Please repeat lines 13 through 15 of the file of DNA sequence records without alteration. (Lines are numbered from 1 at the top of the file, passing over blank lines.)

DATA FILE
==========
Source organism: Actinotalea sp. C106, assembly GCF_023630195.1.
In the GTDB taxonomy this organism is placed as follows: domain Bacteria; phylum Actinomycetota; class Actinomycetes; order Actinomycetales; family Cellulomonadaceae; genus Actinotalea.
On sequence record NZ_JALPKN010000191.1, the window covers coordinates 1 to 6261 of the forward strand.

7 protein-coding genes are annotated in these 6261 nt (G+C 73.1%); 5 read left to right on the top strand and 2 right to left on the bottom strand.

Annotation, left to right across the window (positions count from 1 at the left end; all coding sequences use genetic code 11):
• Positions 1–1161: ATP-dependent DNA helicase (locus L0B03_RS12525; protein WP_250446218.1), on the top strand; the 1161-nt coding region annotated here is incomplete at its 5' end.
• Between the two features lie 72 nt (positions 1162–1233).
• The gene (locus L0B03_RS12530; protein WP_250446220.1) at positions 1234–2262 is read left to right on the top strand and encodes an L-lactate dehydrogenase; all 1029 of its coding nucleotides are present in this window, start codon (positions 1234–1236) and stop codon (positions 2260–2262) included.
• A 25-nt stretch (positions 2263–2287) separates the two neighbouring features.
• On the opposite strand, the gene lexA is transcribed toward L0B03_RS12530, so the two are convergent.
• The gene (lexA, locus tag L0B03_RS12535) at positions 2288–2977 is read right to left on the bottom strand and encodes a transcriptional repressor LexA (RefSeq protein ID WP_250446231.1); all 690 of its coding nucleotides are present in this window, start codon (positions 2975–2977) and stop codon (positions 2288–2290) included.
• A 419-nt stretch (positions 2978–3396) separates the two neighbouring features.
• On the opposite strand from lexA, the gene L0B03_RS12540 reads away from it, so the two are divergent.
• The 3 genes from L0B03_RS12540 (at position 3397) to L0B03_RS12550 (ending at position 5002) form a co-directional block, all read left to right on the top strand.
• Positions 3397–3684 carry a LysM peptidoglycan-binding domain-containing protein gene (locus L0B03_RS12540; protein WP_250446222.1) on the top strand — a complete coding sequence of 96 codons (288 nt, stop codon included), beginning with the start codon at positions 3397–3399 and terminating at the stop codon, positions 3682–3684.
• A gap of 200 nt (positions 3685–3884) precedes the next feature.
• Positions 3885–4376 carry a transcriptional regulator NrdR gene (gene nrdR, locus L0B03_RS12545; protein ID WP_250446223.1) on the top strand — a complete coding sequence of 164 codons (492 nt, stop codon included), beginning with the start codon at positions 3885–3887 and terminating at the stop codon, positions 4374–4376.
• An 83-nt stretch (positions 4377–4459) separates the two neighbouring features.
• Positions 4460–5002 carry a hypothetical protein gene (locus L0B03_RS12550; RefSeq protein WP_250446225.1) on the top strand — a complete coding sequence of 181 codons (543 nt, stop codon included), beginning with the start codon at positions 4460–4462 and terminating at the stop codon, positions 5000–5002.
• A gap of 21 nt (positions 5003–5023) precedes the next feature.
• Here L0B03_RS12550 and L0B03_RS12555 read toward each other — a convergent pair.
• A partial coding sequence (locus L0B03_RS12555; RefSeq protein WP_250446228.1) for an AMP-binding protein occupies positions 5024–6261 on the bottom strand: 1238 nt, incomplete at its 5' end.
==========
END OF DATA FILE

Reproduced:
• On the opposite strand from lexA, the gene L0B03_RS12540 reads away from it, so the two are divergent.
• The 3 genes from L0B03_RS12540 (at position 3397) to L0B03_RS12550 (ending at position 5002) form a co-directional block, all read left to right on the top strand.
• Positions 3397–3684 carry a LysM peptidoglycan-binding domain-containing protein gene (locus L0B03_RS12540; protein WP_250446222.1) on the top strand — a complete coding sequence of 96 codons (288 nt, stop codon included), beginning with the start codon at positions 3397–3399 and terminating at the stop codon, positions 3682–3684.